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Orient Cars

Orient Cars
Orient Cars - 1907 Orient Buckboard Runabout
Pictures of Orient Cars from car shows, car museums and classic car auctions across the U.S.

Orient Car Pictures

1906 Orient Buckboard 1906 Orient Buckboard
RM Auctions
Location: Amelia Island, FL
Auction Results Mar, 2009 $11,000

Orient Automobiles

Charles H. Metz founded his Waltham Manufacturing Company in 1893 in the well-known watchmaking city of Waltham, Massachusetts. He focused primarily on a popular line of "safety bicycles" and built the terrifying ten-passenger Orient now on display at the Henry Ford Museum in Dearborn, Michigan.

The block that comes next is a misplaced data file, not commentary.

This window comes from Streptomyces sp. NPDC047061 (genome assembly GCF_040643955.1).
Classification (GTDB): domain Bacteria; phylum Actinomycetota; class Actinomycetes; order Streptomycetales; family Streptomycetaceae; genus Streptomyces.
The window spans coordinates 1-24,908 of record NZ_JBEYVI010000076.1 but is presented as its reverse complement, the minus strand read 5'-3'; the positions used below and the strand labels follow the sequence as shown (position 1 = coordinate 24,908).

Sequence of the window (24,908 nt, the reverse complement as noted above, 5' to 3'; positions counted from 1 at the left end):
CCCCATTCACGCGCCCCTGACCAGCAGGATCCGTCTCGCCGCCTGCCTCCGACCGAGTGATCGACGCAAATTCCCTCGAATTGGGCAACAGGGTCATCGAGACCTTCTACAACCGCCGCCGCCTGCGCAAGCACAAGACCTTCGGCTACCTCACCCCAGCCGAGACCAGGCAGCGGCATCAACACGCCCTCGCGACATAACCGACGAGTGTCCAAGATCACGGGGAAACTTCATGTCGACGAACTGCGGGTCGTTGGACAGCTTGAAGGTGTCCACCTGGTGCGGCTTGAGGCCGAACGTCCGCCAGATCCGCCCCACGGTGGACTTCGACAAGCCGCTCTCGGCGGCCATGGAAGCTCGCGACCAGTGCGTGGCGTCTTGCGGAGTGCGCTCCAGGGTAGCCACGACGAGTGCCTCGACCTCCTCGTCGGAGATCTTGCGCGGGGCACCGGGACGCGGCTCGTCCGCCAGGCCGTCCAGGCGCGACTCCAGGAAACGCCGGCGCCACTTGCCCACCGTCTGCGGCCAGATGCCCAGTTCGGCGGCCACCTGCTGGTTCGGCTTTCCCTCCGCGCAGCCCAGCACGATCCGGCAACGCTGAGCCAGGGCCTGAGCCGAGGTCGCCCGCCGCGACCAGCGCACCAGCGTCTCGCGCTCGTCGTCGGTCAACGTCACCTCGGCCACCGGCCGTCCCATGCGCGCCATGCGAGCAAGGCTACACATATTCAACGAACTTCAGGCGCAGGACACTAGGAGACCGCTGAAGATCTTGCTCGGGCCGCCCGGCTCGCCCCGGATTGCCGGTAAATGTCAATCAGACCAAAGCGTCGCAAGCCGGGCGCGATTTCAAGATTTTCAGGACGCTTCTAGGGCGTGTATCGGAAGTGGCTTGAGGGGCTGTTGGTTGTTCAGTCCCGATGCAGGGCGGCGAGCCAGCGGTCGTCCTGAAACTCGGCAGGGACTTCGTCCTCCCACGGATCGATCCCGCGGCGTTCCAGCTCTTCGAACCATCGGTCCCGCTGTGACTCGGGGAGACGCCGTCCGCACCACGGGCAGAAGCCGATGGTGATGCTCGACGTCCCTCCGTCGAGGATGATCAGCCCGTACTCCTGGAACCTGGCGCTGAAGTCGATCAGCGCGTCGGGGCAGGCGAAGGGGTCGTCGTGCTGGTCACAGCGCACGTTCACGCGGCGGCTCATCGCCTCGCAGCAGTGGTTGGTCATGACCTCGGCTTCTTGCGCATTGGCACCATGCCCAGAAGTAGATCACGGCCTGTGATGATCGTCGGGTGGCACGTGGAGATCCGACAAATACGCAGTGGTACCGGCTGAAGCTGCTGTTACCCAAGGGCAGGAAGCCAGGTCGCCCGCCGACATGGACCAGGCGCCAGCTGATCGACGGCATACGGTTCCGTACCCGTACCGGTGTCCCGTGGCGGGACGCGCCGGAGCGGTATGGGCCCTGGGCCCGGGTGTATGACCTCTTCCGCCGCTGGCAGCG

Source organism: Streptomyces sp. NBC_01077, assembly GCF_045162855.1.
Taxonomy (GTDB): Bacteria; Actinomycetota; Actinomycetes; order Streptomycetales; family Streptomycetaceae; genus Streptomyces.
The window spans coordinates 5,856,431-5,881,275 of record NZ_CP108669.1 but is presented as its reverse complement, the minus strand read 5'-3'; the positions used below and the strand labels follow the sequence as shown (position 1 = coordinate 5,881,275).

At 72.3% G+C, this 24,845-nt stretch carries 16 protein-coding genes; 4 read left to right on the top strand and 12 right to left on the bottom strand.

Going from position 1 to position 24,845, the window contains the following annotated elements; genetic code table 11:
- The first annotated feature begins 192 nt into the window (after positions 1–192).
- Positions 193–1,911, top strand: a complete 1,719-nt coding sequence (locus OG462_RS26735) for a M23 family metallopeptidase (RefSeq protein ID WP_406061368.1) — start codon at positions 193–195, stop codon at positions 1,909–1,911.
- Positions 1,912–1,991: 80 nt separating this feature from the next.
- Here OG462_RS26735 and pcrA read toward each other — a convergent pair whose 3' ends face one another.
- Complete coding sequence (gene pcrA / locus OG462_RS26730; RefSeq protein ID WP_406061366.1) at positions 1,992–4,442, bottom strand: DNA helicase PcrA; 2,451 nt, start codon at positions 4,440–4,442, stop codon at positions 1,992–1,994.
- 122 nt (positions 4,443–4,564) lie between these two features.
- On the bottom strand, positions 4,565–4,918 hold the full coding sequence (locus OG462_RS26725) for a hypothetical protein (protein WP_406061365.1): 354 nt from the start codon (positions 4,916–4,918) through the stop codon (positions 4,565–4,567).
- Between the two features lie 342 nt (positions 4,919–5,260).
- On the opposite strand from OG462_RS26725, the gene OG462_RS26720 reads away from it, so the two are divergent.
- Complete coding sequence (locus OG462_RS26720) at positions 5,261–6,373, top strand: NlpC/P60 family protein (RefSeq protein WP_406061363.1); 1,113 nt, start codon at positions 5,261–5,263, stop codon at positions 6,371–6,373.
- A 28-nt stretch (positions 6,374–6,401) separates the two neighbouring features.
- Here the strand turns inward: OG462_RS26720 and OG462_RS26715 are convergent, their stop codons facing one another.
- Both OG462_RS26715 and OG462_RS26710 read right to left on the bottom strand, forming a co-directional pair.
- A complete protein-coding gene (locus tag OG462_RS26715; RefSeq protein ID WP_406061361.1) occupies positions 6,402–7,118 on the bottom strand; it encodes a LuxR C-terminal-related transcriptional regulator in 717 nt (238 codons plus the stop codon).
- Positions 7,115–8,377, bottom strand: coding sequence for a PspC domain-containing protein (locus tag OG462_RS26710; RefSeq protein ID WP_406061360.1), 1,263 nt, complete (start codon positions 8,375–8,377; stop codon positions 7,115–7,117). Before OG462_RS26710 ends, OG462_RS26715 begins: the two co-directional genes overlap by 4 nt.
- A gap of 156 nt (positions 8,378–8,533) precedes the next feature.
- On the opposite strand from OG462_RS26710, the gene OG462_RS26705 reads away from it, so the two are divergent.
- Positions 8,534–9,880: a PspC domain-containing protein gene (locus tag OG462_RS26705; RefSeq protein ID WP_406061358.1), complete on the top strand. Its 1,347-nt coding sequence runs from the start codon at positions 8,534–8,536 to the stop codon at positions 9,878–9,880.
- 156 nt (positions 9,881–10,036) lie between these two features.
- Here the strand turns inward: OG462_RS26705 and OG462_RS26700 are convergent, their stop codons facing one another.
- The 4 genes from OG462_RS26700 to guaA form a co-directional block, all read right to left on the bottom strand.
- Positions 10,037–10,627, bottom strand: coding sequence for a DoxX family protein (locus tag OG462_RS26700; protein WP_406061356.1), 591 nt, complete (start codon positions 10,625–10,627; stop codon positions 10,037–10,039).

The first car to bear the Orient name was a small electric roadster featured at the inaugural New York Auto Show in 1899. Production never began, however, and Metz turned his attention to gasoline-powered cars instead, becoming an agent for De Dion-Bouton quadricycles and tricycles. He also imported the French Aster engine, which he fitted to his own line of vehicles for 1900.

By 1902, Waltham Manufacturing began building its own engines and the Orient car entered production with roughly 50 examples sold that year alone. The Buckboard debuted in 1903 and continued in production until 1908, expanding into a variety of body styles that included three-passenger, delivery, surrey, and tonneau variants. Advertised as "The Cheapest Automobile in the World" the $375 Buckboard initially utilized the buckboard-type platform in place of a standard leaf spring suspension. The four horsepower engine could propel the little runabout at speeds of up to 30 miles per hour, which was quite adequate for the unpaved dirt roads of its time.

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